Financial Focus: Madison Avenue Remains Unfocused

Don't expect monster growth in the advertising industry as Madison Avenue lurches into a recovery. According to one top Wall Street analyst, the sector will remain a financial laggard.

Bear Stearns analyst Alexia Quadrani said in a report last week that the advertising industry has lagged in coming out of what has been the worst media recession in the last 50 years. The high-flying holding companies that exhibited so much growth between 1996 and 2000 weren't able to grow as much during the recession.

Quadrani predicts that the next stage will be one of more moderate growth. She predicts that advertising spending will rise about 6 percent in 2004, with holding companies' revenues rising between 9 percent and 10 percent. The drivers will be a better economy and shifts in market share that favor larger companies.

"While this will not quite be the explosive growth seen in the last decade, it will clearly be an improvement over the recent past," she wrote.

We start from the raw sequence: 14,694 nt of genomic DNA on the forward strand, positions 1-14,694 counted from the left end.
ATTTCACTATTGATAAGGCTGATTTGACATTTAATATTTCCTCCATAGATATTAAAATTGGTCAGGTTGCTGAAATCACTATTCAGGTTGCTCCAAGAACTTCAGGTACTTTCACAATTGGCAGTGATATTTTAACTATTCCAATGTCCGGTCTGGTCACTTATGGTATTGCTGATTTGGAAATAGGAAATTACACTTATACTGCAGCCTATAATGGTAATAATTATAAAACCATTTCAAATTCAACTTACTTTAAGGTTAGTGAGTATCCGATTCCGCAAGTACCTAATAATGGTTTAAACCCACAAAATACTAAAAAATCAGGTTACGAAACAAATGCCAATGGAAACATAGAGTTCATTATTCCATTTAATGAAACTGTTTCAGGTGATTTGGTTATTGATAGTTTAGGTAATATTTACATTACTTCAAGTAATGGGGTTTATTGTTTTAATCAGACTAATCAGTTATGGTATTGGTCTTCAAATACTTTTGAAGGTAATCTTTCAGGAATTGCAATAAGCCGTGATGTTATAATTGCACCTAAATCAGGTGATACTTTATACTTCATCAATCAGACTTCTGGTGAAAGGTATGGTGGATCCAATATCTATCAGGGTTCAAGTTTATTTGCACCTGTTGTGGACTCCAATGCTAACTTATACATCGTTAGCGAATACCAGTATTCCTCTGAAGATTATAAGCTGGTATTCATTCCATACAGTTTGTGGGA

A PUBLIC DEBUT: A 132-year-old media company that went public last September passed another milestone in its journey last week--it held its first quarterly earnings call with Wall Street analysts. The rite of passage was duly noted Thursday morning by Stephen J. Smith, chairman and chief executive officer of Journal Communications. The Milwaukee, Wisc.-based company owns 90 newspapers--including flagship Milwaukee Journal-Sentinel--along with 38 radio stations and six TV stations in 11 states.



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